Former Russian spy Alexander Litvinenko is believed to have been working with the British secret service when he was murdered in 2006, according to new evidence presented in a preliminary inquest into his death in a London court.
Litvinenko, who was poisoned with the radioactive isotope polonium-210 and died in November 2006, was reportedly receiving payments from the U.K.’s MI6 at the time, as well as from the Spanish secret service.
Other documents were also presented that indicated the involvement of the Russian government in Litvinenko’s death, the BBC reported.
Moscow has denied any involvement in the death of the former KGB agent, who, on his deathbed, accused the Russian government, naming President Vladimir Putin in particular for orchestrating his assassination.
Litvinenko had reportedly met in London with former KGB contacts Andrei Lugovoi and Dmitry Kovtun. Lugovoi remains the primary suspect in Litvinenko’s murder, but Russia has refused to extradite him for questioning.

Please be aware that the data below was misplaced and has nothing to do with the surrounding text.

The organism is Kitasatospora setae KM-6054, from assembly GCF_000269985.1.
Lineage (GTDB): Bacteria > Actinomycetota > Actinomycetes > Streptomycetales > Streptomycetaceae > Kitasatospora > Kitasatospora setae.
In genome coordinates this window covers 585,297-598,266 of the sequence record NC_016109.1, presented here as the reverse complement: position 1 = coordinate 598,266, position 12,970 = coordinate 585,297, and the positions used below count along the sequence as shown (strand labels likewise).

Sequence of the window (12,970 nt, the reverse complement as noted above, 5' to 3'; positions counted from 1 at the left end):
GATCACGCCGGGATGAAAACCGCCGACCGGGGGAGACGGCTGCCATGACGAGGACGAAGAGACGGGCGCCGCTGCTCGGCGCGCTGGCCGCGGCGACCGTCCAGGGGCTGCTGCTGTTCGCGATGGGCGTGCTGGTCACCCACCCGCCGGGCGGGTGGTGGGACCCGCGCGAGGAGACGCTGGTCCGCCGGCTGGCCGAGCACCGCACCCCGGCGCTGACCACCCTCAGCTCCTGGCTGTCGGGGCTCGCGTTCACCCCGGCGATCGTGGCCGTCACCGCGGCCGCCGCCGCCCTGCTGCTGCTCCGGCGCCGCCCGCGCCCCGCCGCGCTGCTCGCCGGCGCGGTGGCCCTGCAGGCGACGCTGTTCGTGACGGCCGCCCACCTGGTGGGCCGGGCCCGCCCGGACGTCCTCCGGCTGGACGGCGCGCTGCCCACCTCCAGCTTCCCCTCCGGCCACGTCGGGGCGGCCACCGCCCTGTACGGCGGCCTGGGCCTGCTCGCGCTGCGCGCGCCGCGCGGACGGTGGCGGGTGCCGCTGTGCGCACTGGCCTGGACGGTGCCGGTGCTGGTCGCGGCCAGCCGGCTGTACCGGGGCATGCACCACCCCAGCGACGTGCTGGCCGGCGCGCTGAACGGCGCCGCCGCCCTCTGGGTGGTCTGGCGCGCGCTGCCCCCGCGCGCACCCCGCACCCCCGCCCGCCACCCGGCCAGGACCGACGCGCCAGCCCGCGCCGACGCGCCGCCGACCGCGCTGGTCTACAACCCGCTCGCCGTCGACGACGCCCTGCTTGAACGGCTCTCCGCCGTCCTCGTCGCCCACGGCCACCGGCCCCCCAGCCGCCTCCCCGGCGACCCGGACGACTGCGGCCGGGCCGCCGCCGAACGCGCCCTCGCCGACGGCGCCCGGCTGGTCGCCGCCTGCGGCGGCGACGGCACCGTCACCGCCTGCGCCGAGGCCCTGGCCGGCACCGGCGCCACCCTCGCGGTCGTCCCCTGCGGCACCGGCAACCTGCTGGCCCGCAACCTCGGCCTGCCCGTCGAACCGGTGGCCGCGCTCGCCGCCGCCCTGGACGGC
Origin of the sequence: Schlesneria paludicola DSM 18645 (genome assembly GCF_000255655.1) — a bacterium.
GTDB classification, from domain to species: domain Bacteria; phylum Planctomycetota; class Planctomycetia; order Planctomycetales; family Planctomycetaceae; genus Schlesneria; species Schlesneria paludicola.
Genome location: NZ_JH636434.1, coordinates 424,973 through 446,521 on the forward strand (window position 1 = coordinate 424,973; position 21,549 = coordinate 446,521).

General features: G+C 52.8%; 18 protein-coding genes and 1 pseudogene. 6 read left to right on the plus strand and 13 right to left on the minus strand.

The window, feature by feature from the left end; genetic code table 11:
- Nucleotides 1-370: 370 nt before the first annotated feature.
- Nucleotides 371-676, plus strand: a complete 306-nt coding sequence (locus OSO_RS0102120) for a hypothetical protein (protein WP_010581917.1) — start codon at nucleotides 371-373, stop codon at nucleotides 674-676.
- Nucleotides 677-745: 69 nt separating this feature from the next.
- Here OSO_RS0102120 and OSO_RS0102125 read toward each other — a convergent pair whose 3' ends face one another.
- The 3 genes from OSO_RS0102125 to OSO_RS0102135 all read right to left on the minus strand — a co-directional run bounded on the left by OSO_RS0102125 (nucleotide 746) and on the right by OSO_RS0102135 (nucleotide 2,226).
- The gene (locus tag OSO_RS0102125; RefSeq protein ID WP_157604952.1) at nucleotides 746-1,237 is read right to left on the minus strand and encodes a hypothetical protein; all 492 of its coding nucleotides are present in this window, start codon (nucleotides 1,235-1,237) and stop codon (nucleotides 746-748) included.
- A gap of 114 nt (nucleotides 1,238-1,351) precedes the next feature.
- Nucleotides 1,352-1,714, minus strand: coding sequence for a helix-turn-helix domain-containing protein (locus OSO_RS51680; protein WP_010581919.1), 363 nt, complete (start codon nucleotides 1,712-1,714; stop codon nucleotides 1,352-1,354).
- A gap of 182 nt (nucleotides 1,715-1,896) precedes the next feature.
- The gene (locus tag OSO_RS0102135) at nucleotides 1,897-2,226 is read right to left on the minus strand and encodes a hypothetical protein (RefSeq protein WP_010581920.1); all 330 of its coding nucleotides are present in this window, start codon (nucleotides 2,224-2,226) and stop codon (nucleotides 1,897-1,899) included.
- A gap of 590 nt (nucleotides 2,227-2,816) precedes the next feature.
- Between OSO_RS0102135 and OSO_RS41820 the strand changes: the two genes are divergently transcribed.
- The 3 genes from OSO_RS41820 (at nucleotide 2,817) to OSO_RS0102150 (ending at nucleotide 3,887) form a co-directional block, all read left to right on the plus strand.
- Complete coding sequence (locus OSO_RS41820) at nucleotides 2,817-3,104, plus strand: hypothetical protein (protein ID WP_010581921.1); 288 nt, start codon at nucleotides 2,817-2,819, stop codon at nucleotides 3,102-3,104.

The official inquiry is set to begin May 1, 2013, and will determine London’s official position on Livinenko’s death.
Ben Emmerson, a lawyer representing Litvinenko’s widow, has asked the court to consider whether MI6 failed in its responsibility to protect Litvinenko against a “real and immediate risk to life” based on the evidence supporting his connection to the agency, the BBC reported.
The British government has yet to officially confirm that Litvinenko’s was on the MI6’s payroll.
It was also revealed that Litvinenko was in contact with Spanish intelligence agents and had planned to travel to Spain to help the Spaniards monitor the Russian mafia’s activities there.
Ryan Villarreal reports on foreign affairs with a focus on Latin America. He also covers human rights and environmental issues worldwide....